Amazon.com Widgets
James Frey Official Website
Join the JAMES FREY mailing list
Click

Mysterious Moose Seen Holding Inflatable Deer Head Emblazoned With Miller High Life Logo

from the New York Times

A Broadway Flop Again Raises Its Antlers

It is generally not a good sign for a Broadway show when people leave the opening-night party early. That is what Arthur Bicknell noticed at the celebration for the premiere of his play. As soon as the dessert forks were down, there they went, acquaintances, cast members, even family, out the door of Sardi’s restaurant. A friend finally approached with a report on the reviews.

Two words: “the worst.”

Indeed they were. The play was “Moose Murders,” and even now, 25 years later, it is considered the standard of awfulness against which all Broadway flops are judged.

photo by Gerry Goodstein 1983

Things weren’t so grim at the L & M bowling lanes in Rochester, N.Y., on Friday night, when a cast of nonprofessional — most barely even amateur — actors had just finished a second performance of “Moose Murders” at the Rochester Contemporary Art Center. The show, a staged reading but with original music, was put together by John Borek, 58, a self-described “part-time conceptual artist” who works by day as an aide to a Rochester city councilman. 

“Maybe Broadway had its chance, and they blew it,” Mr. Borek said. “Maybe it will have a more receptive audience as a work of art.” It is certainly true that Broadway audiences were less than receptive.

“If your name is Arthur Bicknell — or anything like it — change it,” declared Dennis Cunningham, the critic at the CBS affiliate in New York.

Critics described “Moose Murders” as “titanically bad” and “indescribably bad,” a play that “would insult the intelligence of an audience consisting entirely of amoebas” (Brendan Gill, The New Yorker), that looked as it were staged by “a blind director repeatedly kicked in the groin” (John Simon, New York magazine). The columnist Liz Smith had some nice things to say, Mr. Bicknell recalled.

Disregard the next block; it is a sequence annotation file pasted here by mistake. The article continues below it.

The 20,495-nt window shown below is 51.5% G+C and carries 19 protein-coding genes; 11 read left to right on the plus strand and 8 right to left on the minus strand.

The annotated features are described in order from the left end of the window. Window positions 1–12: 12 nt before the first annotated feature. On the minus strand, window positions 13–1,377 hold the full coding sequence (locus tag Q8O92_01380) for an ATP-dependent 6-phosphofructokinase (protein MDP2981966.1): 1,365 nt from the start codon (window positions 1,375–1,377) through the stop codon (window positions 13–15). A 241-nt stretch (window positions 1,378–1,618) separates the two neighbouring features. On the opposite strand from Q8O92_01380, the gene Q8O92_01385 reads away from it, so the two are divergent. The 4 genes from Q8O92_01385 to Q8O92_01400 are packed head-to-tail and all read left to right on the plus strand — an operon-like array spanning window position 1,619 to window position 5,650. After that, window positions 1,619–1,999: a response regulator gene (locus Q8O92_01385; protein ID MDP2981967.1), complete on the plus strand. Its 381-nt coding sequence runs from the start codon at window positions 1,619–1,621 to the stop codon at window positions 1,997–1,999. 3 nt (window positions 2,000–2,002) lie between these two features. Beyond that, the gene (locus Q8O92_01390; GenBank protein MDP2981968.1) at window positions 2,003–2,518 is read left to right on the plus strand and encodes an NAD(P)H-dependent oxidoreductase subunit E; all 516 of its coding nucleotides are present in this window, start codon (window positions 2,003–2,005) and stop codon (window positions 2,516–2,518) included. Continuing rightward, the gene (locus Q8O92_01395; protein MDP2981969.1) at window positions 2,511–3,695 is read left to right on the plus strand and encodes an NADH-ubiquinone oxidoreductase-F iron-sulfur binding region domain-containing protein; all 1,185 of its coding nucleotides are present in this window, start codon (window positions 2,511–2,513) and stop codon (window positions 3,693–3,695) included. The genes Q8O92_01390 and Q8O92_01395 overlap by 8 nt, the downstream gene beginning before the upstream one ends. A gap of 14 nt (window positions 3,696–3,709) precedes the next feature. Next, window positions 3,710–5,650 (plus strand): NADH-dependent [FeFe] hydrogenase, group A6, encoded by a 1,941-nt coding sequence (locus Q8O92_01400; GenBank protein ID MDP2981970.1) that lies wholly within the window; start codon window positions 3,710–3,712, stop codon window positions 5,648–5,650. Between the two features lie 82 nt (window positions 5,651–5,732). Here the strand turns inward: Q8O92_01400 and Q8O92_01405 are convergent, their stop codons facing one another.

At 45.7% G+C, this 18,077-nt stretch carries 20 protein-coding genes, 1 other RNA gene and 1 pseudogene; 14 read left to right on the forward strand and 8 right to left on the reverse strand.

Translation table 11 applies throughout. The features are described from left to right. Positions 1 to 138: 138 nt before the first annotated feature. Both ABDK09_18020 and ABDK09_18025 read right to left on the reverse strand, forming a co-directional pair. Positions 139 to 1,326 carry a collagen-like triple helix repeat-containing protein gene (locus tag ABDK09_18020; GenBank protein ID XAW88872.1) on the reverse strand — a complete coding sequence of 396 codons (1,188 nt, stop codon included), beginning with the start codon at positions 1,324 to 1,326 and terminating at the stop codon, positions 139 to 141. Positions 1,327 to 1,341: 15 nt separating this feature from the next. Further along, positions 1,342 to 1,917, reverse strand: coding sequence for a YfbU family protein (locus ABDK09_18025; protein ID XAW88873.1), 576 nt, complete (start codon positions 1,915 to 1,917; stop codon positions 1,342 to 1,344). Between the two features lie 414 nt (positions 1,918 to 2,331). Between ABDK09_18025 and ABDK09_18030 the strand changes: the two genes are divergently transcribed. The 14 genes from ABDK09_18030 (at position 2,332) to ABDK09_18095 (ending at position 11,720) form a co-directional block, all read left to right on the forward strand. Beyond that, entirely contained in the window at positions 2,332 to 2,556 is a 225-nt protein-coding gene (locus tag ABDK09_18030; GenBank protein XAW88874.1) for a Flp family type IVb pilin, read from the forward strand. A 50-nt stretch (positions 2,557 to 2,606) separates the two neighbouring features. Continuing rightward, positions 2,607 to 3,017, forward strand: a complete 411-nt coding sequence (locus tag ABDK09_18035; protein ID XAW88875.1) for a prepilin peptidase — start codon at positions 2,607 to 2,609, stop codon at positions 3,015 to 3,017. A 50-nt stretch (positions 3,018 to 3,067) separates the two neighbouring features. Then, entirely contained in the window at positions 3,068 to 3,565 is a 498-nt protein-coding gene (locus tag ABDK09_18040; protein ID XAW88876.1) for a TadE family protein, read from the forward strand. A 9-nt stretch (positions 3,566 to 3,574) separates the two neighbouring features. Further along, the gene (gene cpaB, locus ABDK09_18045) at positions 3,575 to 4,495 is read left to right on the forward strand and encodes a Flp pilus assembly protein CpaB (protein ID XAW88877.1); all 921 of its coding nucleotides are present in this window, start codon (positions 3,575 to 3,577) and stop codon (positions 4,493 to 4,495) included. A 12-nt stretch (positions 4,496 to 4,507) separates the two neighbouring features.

Years later, Frank Rich, who was then the theater critic for The New York Times, would call it “the worst play I’ve ever seen on a Broadway stage.” (Mr. Rich’s writings about “Moose Murders” have become such a part of its lore that a recent production of the play in Manila credited Mr. Rich with having written the play.)

The reviews, which were not helped by the man reeking of vomit who sat in the third row during a press preview, made the 14 performances of “Moose Murders” legendary in theater history.

[Mr. Bicknell] tried to move on, writing another play and even a midnight drag show, but eventually gave up and worked for a few years as a literary agent. Someone tried to get permission to turn the play into a musical called “Moose Murders: The Afterbirth,” Mr. Bicknell said, but he was not ready for that.

[ In the new production,] the mysterious moose character was a woman dressed in black holding an inflatable deer head emblazoned with the Miller High Life logo. Sidney Holloway, the mummified quadriplegic, was played by a mannequin, whose head rolled off during the first act.

The audience members, most of them anyway, seemed to love it.

[ click to read full article at NYTimes.com ]

Posted on April 22, 2008 by Editor

Filed under Literary News | | No Comments »